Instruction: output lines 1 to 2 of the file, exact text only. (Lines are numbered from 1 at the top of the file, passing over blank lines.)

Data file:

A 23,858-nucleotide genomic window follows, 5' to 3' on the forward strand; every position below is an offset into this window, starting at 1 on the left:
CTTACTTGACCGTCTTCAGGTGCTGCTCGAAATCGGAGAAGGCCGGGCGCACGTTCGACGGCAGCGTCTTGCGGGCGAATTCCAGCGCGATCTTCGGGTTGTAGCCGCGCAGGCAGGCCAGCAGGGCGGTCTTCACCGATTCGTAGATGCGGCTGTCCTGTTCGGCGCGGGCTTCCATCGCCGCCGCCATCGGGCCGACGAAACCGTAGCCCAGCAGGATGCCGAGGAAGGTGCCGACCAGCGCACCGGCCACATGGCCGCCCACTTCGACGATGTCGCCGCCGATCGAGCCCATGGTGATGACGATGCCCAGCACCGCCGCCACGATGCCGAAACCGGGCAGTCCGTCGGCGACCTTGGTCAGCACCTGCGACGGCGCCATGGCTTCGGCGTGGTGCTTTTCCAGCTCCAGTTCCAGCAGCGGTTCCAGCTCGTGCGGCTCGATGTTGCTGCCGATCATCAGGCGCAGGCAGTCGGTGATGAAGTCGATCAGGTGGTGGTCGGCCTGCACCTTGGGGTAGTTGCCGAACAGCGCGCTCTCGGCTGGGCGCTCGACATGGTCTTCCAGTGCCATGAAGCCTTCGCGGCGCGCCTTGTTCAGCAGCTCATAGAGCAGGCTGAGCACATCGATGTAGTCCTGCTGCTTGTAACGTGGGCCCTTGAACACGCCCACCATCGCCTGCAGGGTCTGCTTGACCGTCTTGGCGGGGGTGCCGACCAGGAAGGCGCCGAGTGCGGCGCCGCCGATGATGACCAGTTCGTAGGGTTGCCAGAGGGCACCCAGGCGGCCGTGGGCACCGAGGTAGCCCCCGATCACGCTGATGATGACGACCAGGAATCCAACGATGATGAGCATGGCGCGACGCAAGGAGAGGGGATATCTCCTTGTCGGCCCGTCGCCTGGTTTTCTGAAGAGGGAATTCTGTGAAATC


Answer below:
A 23,858-nucleotide genomic window follows, 5' to 3' on the forward strand; every position below is an offset into this window, starting at 1 on the left:
CTTACTTGACCGTCTTCAGGTGCTGCTCGAAATCGGAGAAGGCCGGGCGCACGTTCGACGGCAGCGTCTTGCGGGCGAATTCCAGCGCGATCTTCGGGTTGTAGCCGCGCAGGCAGGCCAGCAGGGCGGTCTTCACCGATTCGTAGATGCGGCTGTCCTGTTCGGCGCGGGCTTCCATCGCCGCCGCCATCGGGCCGACGAAACCGTAGCCCAGCAGGATGCCGAGGAAGGTGCCGACCAGCGCACCGGCCACATGGCCGCCCACTTCGACGATGTCGCCGCCGATCGAGCCCATGGTGATGACGATGCCCAGCACCGCCGCCACGATGCCGAAACCGGGCAGTCCGTCGGCGACCTTGGTCAGCACCTGCGACGGCGCCATGGCTTCGGCGTGGTGCTTTTCCAGCTCCAGTTCCAGCAGCGGTTCCAGCTCGTGCGGCTCGATGTTGCTGCCGATCATCAGGCGCAGGCAGTCGGTGATGAAGTCGATCAGGTGGTGGTCGGCCTGCACCTTGGGGTAGTTGCCGAACAGCGCGCTCTCGGCTGGGCGCTCGACATGGTCTTCCAGTGCCATGAAGCCTTCGCGGCGCGCCTTGTTCAGCAGCTCATAGAGCAGGCTGAGCACATCGATGTAGTCCTGCTGCTTGTAACGTGGGCCCTTGAACACGCCCACCATCGCCTGCAGGGTCTGCTTGACCGTCTTGGCGGGGGTGCCGACCAGGAAGGCGCCGAGTGCGGCGCCGCCGATGATGACCAGTTCGTAGGGTTGCCAGAGGGCACCCAGGCGGCCGTGGGCACCGAGGTAGCCCCCGATCACGCTGATGATGACGACCAGGAATCCAACGATGATGAGCATGGCGCGACGCAAGGAGAGGGGATATCTCCTTGTCGGCCCGTCGCCTGGTTTTCTGAAGAGGGAATTCTGTGAAATC